A Pennsylvania federal judge last month dismissed a wrongful death lawsuit filed against the American Home Furnishings Alliance (AHFA), declaring that the Alliance did not share in the responsibility for a Florida toddler’s death in a furniture tip-over accident.
The lawsuit was filed in May 2019 by Meghan DeLong, whose son, Conner, was two when he died in May 2017 after an IKEA Hemnes eight-drawer dresser tipped over on him.
DeLong alleged that AHFA, along with ASTM International, were liable for her son’s death because of their roles in developing and promoting a voluntary stability standard for clothing storage furniture.
West Conshohocken, Pa.-based ASTM International has 30,000 members worldwide overseeing more than 12,500 product safety and technical standards. Subcommittees within the organization draw on technical experts from industry, along with government, consumer groups and others to develop “consensus” standards.
A Furniture Safety Subcommittee within ASTM oversees the furniture stability standard, F2057-19, and has updated it five times since it was first published in 2000. The subcommittee includes furniture engineers, product safety regulators, consumer advocates and parents, including DeLong.
Although IKEA has never been a member of AHFA, the suit claimed IKEA relied on AHFA’s endorsement of ASTM F2057 when it designed and manufactured the Hemnes eight-drawer dresser. The suit alleged the eight-drawer Hemnes complied with F2057, even though the two-drawer, three-drawer, five-drawer and six-drawer Hemnes models all were recalled for non-compliance with the standard in 2016. In all, 103 different IKEA chest and dresser models were recalled, totaling 17.3 million units.
“AHFA appreciates the judge’s thoughtful and well-reasoned opinion in this case, which concluded with his determination that neither AHFA nor ASTM International had a role in Conner DeLong’s tragic death,” said AHFA CEO Andy Counts.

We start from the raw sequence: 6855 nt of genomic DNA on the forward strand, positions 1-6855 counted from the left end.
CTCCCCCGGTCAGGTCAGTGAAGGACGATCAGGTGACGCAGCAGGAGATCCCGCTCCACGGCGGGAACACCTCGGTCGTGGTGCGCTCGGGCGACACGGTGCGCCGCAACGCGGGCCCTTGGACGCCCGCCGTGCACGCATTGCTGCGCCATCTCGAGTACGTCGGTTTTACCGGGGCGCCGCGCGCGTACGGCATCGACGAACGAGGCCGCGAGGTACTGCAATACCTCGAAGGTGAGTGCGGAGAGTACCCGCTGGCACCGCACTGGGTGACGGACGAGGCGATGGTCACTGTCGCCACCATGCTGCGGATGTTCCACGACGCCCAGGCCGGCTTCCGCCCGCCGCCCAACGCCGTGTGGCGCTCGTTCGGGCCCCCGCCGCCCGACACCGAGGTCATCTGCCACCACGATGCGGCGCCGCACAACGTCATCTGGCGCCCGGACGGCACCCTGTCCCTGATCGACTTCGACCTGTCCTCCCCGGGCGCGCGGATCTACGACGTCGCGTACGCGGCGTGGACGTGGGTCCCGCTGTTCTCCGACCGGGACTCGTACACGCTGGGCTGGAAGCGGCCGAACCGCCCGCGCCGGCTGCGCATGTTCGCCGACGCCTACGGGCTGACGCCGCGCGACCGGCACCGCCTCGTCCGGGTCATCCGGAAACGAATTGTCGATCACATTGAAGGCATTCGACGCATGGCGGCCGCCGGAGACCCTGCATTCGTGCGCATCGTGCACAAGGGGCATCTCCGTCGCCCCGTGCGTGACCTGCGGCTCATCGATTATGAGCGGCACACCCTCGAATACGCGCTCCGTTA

Although AHFA encourages its members to understand and comply with the stability standard, the association had no authority to “govern” compliance with that standard, U.S. District Judge Paul Diamond noted.
DeLong also alleged in her suit that AHFA was negligent when it encouraged its members to comply with ASTM F2057. She claimed this negligent activity resulted in IKEA choosing to produce the Hemnes dresser in compliance with the voluntary standard, and that IKEA’s compliance created a duty on the part of AHFA to the end user of the IKEA product.
But Judge Diamond said trade associations that promote voluntary industry standards do not, under the law, assume a duty to the end users of products manufactured in accordance with those standards.
Judge Diamond concluded: “IKEA designed, manufactured and distributed the Hemnes dresser with all its attendant flaws.” Therefore, IKEA is “the entity primarily responsible for the harm its dresser may have caused.”
“AHFA strives to educate its members and the industry about safety standards and is the sole voice within the industry promoting compliance. This lawsuit sought to silence that voice,” Counts noted. “Ironically, had the suit been successful, it would have made all parties who participate in consensus standards development – including parents and consumer groups – culpable for the performance of products manufactured in compliance with those standards.”
Despite the lawsuit’s goal of removing AHFA and ASTM from efforts to produce safety standards for furniture, the two organizations have persisted:
- AHFA continues its “WE COMPLY” campaign, an effort to raise awareness of the voluntary stability standard among retail stores and to urge them to sell only bedroom storage furniture that complies with the standard.
- AHFA launched a new effort in January 2020 to increase consumer awareness of the voluntary furniture stability standard. The campaign asks manufacturers and retailers to add stability compliance details to product descriptions on their websites. The effort also urges participants to add information to their websites that urges parents to use furniture tip restraints with new and existing furniture in homes where small children are present.
- The ASTM Furniture Safety Subcommittee adopted another update to the stability standard in June 2019. It lowered the height of furniture covered by the standard from “over 30 inches” to “27 inches and taller.” The same update included updated language for the warning labels that must be permanently affixed to all furniture covered by the standard.
- AHFA continues supporting the U.S. Consumer Product Safety Commission’s “Anchor It” program and, in September, will promote furniture tip prevention as part of the Juvenile Products Manufacturers Association’s Baby Safety Month.